As Minister of CIT, Eng. Helmy chairs the Boards of the National Telecommunications Regulatory Authority the Information Technology Industry Development Agency and the National Telecommunication Institute. He also chairs the Board of Trustees of the Information Technology Institute and the Technology

Article abstract

In government and public organizations we aim to capitalize on intelligence offered by big-data for better functioning-actionable intelligence. Planning, of course, tops the list; specifically in budgeting. Also administrative planning, strategic operational decisions and general decision making.

Full Article

In our ICT community we have been witnessing first-hand the shift from the information age into the intelligent age. And very true in today’s daily routine more than before valuable data is available at our disposal. Surely, we all know that the power locked in data can be easily harnessed to improve productivity, business performance and with great promise profitability.

IT conglomerates today embark on mega investments in big data; and nations are thinking likewise on the public/government level for great hopes are placed on knowledge derived from this new industry, namely, ‘actionable intelligence’. Governments strive to transform policy development and work flow in the public sector to improve transparency and accountability, enhancing the efficiency of buying and managing government goods and services.

If we agree to the big-data promise, specifically, “intelligence”, then corporates should work on fundamentally revamping their operational mechanisms to become more powerful. Meaning manage, shape and use “big data” high-powered digital tools to accelerate and boost business targets.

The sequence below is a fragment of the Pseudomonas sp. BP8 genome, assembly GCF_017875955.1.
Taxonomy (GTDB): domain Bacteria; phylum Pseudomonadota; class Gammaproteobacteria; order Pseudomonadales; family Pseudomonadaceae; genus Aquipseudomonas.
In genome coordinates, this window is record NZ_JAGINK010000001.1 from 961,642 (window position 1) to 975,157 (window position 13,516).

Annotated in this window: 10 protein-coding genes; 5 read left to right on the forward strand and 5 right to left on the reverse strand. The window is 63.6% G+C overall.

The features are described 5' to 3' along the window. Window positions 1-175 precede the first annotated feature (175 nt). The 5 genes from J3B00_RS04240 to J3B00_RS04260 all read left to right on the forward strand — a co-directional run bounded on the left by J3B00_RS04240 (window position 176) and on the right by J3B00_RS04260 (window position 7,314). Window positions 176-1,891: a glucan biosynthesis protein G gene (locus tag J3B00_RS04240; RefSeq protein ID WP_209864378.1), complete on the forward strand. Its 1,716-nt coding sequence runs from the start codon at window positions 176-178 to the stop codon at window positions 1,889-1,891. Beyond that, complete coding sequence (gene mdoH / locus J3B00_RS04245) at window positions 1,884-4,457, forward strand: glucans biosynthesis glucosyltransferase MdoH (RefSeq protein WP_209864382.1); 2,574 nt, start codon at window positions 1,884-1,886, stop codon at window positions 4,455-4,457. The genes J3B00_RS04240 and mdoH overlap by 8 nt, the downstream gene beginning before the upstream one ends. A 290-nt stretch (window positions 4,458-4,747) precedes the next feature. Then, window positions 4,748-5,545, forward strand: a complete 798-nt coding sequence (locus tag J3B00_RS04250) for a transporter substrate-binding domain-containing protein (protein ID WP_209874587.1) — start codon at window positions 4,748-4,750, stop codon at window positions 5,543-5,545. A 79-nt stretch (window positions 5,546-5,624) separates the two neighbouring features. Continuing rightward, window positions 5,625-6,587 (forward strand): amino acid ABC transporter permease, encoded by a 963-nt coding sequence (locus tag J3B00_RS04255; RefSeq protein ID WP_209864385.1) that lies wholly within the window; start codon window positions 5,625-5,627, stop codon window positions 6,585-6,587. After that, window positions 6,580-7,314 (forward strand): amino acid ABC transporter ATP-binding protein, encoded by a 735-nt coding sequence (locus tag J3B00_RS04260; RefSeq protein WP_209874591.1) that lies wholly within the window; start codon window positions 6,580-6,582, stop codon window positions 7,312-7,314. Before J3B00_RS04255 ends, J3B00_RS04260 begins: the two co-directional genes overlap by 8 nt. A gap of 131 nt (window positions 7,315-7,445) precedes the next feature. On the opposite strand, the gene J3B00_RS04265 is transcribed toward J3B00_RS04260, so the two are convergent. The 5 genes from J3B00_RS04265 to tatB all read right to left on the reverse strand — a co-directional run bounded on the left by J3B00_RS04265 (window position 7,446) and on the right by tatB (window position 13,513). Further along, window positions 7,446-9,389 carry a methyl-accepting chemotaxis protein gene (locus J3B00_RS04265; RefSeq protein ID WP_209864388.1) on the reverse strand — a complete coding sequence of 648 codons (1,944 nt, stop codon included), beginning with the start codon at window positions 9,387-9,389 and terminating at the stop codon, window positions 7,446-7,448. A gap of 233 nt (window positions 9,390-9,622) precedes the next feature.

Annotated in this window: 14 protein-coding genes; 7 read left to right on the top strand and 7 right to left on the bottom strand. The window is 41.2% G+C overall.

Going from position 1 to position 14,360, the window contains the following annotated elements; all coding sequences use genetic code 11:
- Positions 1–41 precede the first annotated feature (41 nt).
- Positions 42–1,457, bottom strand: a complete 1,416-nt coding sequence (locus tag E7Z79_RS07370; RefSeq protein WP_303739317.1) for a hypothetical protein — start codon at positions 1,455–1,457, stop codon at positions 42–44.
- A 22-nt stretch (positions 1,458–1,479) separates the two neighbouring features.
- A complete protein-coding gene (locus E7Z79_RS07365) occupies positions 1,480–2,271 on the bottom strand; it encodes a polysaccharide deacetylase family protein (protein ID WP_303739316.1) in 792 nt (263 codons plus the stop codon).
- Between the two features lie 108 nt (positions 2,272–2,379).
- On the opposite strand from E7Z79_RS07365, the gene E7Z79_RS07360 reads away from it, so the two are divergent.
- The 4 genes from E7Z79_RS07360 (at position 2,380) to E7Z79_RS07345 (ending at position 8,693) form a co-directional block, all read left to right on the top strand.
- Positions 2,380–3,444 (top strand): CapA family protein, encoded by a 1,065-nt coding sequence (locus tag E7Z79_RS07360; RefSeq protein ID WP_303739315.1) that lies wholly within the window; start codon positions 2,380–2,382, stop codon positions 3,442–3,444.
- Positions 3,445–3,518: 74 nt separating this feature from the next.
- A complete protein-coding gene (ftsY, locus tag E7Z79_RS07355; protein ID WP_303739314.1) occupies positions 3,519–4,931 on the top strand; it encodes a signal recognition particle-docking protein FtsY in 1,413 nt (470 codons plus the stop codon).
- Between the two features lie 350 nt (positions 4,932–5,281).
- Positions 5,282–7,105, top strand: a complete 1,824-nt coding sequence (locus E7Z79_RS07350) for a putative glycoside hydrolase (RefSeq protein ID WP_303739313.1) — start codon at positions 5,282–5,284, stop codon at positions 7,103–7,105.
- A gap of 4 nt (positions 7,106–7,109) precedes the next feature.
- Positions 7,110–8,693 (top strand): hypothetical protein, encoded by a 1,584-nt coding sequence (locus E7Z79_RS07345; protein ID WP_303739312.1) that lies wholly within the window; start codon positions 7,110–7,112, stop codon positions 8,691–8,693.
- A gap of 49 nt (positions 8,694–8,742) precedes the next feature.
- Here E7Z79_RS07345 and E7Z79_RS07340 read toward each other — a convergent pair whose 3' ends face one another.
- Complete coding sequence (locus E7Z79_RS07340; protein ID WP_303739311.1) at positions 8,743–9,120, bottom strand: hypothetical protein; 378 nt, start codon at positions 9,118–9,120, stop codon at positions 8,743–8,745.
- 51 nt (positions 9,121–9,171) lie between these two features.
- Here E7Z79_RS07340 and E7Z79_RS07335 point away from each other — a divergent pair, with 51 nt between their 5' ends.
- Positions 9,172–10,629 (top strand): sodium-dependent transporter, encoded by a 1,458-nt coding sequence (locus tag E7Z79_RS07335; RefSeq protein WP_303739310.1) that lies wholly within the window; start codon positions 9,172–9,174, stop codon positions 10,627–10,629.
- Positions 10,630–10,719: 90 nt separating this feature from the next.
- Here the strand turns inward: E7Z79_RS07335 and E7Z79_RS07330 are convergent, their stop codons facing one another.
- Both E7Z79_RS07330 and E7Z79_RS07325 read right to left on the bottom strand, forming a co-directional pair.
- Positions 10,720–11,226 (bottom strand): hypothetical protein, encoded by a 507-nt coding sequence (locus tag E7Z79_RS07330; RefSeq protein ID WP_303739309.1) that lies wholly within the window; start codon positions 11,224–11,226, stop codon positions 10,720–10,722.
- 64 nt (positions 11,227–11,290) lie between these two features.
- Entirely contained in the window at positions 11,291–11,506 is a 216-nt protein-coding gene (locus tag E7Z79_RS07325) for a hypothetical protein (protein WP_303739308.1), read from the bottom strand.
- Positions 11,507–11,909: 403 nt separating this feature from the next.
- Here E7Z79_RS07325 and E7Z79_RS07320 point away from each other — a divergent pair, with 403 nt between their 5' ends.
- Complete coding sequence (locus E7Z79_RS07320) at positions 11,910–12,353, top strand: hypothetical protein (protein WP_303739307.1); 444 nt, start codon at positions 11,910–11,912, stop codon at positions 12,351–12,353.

In Egypt successful endeavors are underway to complete the necessary infrastructure to create and soon launch Egypt’s public cloud. We strongly believe the data revolution can play an effective role in solving critical challenges. Our National ICT Strategy 2020 positions data as a core pillar.
The Global Resource
So what is the readiness level of human resources available to take this industry/business further to serve the demands of the future? In my humble opinion, the skills required for the flourishing of this industry remain scarce.

It is still a challenge for corporations to employ and retain specialized positions with individuals who are experts in their subject-area, possess strong analytic and creative skills, and equally have an in-depth understanding of database technology to create monetized intelligence, optimize performance and maximize revenue. Attracting the right talent mix is key.

Building a complete ecosystem comes first. It is necessary to give a message of confidence to the budding generation we expect to be the workforce addressing Big Dataindustry needs. There is a pressing need to aid organizations to reshape their operations & change work cultures and incentive schemes towards a more data-driven decision-making one.

Academia and the corporate world must seize the opportunity and create a sustainable global pool of talent that looks to the needs of the future. Here I would stress that global knowledge collaboration is necessary in this regard; since the science of this field is very dynamic and develops at an exponential speed and for sure its impact is inclusive.